After a break to watch the last part of the game, I had A-2 on the button, and I was able to limp in, figuring I would only stay if I got an A-2 or a 3-4-5 on the flop. Well, the flop came A-A-K with two hearts (I had no hearts). Ok, so I'll pay 10 to see another card but I still figured the odds that someone else had the other ace were really high with about five players still in.

The turn came 2 of hearts, so I had a full house, but there was also a flush out there on the board for anyone with two hearts (always wonderful news if you have a full house). So I bet 20 to make the pot a little more interesting and see who was willing to stay. The last card was a blank, and it was checked around to me. I bet 50, and I got two callers. One of them had a measly King, and the other had the nut flush (with the Q of hearts), so now I was up about 200.

I started playing a little more loosely after that, and it was easy to pile up more money in dribs and drabs because everyone seemed to be afraid that I was only playing the nuts. The hand I'm most proud of, I had an A of hearts and a 4 of diamonds. The flop came K-Q-3 of hearts. I decided to play the hand as though I had flopped the nut flush (even if someone called me, I figured I had a decent chance of catching it). So I led out with a pot-building bet of 10 and got three calls.

The turn was a blank, and I bet 20. That scared everyone off but one guy who was playing very poorly and loosely (it was his first time playing, and he was the brother of one of the regulars). The river was also a blank, and I immediately bet 50 on a complete bluff. This was probably the wrong guy to bluff because he had been calling everything, but at the same time, he was awake enough to realize I had been playing very few hands. Plus Tony across the table was helping me out by announcing to everyone concerned that I had the nuts. So the guy across from me folded, threw away K-Q! Woo! Needless to say, I was proud to show that hand, and it sure unnerved Tony, and that helped later against him in another hand because he was no longer sure he could read me.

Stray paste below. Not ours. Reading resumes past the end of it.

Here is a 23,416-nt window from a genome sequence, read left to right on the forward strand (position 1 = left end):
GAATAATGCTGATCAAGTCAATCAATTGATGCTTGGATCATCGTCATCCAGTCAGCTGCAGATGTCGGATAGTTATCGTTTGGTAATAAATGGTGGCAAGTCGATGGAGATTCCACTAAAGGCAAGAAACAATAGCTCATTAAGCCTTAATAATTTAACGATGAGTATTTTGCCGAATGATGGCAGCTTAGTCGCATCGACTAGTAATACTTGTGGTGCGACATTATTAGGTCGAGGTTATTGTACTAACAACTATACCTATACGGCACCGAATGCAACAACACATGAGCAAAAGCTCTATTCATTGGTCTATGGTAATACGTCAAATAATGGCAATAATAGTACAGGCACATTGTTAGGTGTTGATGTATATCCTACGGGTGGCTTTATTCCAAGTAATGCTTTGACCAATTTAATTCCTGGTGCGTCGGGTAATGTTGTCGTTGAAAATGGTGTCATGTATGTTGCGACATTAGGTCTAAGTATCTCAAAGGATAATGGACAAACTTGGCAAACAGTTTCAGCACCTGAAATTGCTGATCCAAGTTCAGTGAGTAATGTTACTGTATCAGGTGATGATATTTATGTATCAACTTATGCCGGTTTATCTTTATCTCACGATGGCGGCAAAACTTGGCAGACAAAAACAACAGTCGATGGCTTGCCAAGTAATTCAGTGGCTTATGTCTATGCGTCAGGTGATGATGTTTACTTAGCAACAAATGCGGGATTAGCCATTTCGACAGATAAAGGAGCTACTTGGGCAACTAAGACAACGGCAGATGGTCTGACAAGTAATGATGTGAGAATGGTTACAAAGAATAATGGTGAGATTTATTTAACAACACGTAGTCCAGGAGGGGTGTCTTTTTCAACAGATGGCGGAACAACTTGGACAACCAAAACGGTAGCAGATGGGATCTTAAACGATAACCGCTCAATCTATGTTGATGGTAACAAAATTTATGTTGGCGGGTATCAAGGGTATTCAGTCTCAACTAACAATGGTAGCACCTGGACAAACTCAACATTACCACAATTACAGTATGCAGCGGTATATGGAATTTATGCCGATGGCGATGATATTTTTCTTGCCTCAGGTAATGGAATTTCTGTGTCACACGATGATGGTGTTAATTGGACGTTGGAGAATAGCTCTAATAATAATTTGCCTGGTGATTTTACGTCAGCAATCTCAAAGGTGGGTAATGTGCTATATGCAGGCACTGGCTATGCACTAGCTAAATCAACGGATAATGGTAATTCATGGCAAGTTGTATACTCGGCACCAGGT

My worst hand I got dealt a K-8 in the big blind and got to play cheap. The flop came K-T-9 unsuited, and I thought I had two pair. I chased it all the way to the river, thinking I had two pair. I was very fortunate that it was cheap to do so and even more fortunate that another nine didn't come off, because THEN I would've been chasing a fake full house! That would've cost me a lot because a couple of guys had non-folding hands.

In a big hand near the end, I finally for the first time all night got a big pocket pair, K-K. The flop comes K-J-T unsuited, and I'm pretty excited. Only a few players were with me in the pot, including the Irish guy Tony who last time started reading me way too accurately, forcing me to mix up my play (and I fooled him a few times this time).